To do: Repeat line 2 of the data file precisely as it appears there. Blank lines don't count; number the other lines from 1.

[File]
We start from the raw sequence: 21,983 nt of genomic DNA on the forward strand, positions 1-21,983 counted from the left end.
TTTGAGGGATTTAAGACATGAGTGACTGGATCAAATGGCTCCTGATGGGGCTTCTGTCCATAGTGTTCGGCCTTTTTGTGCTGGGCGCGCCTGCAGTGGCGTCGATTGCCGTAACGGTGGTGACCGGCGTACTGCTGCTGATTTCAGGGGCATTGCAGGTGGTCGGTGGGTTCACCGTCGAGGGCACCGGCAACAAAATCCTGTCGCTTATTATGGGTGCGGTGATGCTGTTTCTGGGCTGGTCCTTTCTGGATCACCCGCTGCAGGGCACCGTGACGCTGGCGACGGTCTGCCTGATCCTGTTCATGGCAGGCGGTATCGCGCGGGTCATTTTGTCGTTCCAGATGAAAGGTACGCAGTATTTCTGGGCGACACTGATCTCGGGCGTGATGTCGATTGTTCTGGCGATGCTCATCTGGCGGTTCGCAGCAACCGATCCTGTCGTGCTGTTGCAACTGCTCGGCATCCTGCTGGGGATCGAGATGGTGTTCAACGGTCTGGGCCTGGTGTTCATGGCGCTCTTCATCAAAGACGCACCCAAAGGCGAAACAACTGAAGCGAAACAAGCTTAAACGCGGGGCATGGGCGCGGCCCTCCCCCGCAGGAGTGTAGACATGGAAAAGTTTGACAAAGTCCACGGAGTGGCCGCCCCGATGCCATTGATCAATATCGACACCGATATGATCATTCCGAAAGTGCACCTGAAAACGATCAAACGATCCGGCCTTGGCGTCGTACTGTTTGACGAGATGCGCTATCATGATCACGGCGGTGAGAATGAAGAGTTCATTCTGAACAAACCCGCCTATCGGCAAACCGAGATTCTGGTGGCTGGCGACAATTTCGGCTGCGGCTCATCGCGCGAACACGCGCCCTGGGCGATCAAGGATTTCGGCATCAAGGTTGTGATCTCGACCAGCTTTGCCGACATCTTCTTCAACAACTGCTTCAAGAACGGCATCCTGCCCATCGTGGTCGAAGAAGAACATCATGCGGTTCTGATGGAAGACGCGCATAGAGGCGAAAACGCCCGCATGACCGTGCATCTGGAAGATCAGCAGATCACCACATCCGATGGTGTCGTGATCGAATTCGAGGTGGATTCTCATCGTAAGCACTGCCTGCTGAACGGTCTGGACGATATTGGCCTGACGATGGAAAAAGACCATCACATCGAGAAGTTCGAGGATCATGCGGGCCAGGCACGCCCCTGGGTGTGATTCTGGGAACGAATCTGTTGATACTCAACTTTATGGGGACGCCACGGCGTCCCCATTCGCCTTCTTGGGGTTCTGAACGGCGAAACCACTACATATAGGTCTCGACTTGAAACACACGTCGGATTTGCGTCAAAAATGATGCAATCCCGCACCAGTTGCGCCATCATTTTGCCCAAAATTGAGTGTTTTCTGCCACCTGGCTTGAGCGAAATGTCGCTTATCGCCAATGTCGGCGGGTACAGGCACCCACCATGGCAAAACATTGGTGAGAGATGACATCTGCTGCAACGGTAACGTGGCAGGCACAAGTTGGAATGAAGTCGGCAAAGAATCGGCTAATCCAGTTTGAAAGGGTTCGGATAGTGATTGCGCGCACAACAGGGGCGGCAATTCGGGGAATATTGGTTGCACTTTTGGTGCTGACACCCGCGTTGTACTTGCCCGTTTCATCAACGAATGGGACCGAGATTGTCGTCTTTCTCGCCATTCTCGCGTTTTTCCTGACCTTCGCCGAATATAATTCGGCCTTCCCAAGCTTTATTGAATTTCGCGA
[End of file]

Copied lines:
TTTGAGGGATTTAAGACATGAGTGACTGGATCAAATGGCTCCTGATGGGGCTTCTGTCCATAGTGTTCGGCCTTTTTGTGCTGGGCGCGCCTGCAGTGGCGTCGATTGCCGTAACGGTGGTGACCGGCGTACTGCTGCTGATTTCAGGGGCATTGCAGGTGGTCGGTGGGTTCACCGTCGAGGGCACCGGCAACAAAATCCTGTCGCTTATTATGGGTGCGGTGATGCTGTTTCTGGGCTGGTCCTTTCTGGATCACCCGCTGCAGGGCACCGTGACGCTGGCGACGGTCTGCCTGATCCTGTTCATGGCAGGCGGTATCGCGCGGGTCATTTTGTCGTTCCAGATGAAAGGTACGCAGTATTTCTGGGCGACACTGATCTCGGGCGTGATGTCGATTGTTCTGGCGATGCTCATCTGGCGGTTCGCAGCAACCGATCCTGTCGTGCTGTTGCAACTGCTCGGCATCCTGCTGGGGATCGAGATGGTGTTCAACGGTCTGGGCCTGGTGTTCATGGCGCTCTTCATCAAAGACGCACCCAAAGGCGAAACAACTGAAGCGAAACAAGCTTAAACGCGGGGCATGGGCGCGGCCCTCCCCCGCAGGAGTGTAGACATGGAAAAGTTTGACAAAGTCCACGGAGTGGCCGCCCCGATGCCATTGATCAATATCGACACCGATATGATCATTCCGAAAGTGCACCTGAAAACGATCAAACGATCCGGCCTTGGCGTCGTACTGTTTGACGAGATGCGCTATCATGATCACGGCGGTGAGAATGAAGAGTTCATTCTGAACAAACCCGCCTATCGGCAAACCGAGATTCTGGTGGCTGGCGACAATTTCGGCTGCGGCTCATCGCGCGAACACGCGCCCTGGGCGATCAAGGATTTCGGCATCAAGGTTGTGATCTCGACCAGCTTTGCCGACATCTTCTTCAACAACTGCTTCAAGAACGGCATCCTGCCCATCGTGGTCGAAGAAGAACATCATGCGGTTCTGATGGAAGACGCGCATAGAGGCGAAAACGCCCGCATGACCGTGCATCTGGAAGATCAGCAGATCACCACATCCGATGGTGTCGTGATCGAATTCGAGGTGGATTCTCATCGTAAGCACTGCCTGCTGAACGGTCTGGACGATATTGGCCTGACGATGGAAAAAGACCATCACATCGAGAAGTTCGAGGATCATGCGGGCCAGGCACGCCCCTGGGTGTGATTCTGGGAACGAATCTGTTGATACTCAACTTTATGGGGACGCCACGGCGTCCCCATTCGCCTTCTTGGGGTTCTGAACGGCGAAACCACTACATATAGGTCTCGACTTGAAACACACGTCGGATTTGCGTCAAAAATGATGCAATCCCGCACCAGTTGCGCCATCATTTTGCCCAAAATTGAGTGTTTTCTGCCACCTGGCTTGAGCGAAATGTCGCTTATCGCCAATGTCGGCGGGTACAGGCACCCACCATGGCAAAACATTGGTGAGAGATGACATCTGCTGCAACGGTAACGTGGCAGGCACAAGTTGGAATGAAGTCGGCAAAGAATCGGCTAATCCAGTTTGAAAGGGTTCGGATAGTGATTGCGCGCACAACAGGGGCGGCAATTCGGGGAATATTGGTTGCACTTTTGGTGCTGACACCCGCGTTGTACTTGCCCGTTTCATCAACGAATGGGACCGAGATTGTCGTCTTTCTCGCCATTCTCGCGTTTTTCCTGACCTTCGCCGAATATAATTCGGCCTTCCCAAGCTTTATTGAATTTCGCGA